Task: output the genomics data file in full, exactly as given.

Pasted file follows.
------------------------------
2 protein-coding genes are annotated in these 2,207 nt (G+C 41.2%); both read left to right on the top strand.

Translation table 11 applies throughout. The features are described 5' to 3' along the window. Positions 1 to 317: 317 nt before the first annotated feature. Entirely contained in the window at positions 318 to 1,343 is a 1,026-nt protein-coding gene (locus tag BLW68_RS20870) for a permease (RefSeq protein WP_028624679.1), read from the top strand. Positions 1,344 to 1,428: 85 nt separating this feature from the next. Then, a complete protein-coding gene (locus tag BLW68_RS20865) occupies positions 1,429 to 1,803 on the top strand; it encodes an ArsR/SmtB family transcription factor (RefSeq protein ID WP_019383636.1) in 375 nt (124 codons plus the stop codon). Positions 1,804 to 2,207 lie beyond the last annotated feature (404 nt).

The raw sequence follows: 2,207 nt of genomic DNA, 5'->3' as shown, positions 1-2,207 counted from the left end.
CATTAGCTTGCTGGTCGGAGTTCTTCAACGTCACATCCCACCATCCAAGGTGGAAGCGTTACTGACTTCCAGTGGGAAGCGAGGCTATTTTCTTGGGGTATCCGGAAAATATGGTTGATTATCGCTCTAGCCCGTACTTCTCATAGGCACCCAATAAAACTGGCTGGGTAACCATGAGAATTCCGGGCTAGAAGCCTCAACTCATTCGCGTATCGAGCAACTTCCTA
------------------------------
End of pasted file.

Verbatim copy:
2 protein-coding genes are annotated in these 2,207 nt (G+C 41.2%); both read left to right on the top strand.

Translation table 11 applies throughout. The features are described 5' to 3' along the window. Positions 1 to 317: 317 nt before the first annotated feature. Entirely contained in the window at positions 318 to 1,343 is a 1,026-nt protein-coding gene (locus tag BLW68_RS20870) for a permease (RefSeq protein WP_028624679.1), read from the top strand. Positions 1,344 to 1,428: 85 nt separating this feature from the next. Then, a complete protein-coding gene (locus tag BLW68_RS20865) occupies positions 1,429 to 1,803 on the top strand; it encodes an ArsR/SmtB family transcription factor (RefSeq protein ID WP_019383636.1) in 375 nt (124 codons plus the stop codon). Positions 1,804 to 2,207 lie beyond the last annotated feature (404 nt).

The raw sequence follows: 2,207 nt of genomic DNA, 5'->3' as shown, positions 1-2,207 counted from the left end.
CATTAGCTTGCTGGTCGGAGTTCTTCAACGTCACATCCCACCATCCAAGGTGGAAGCGTTACTGACTTCCAGTGGGAAGCGAGGCTATTTTCTTGGGGTATCCGGAAAATATGGTTGATTATCGCTCTAGCCCGTACTTCTCATAGGCACCCAATAAAACTGGCTGGGTAACCATGAGAATTCCGGGCTAGAAGCCTCAACTCATTCGCGTATCGAGCAACTTCCTA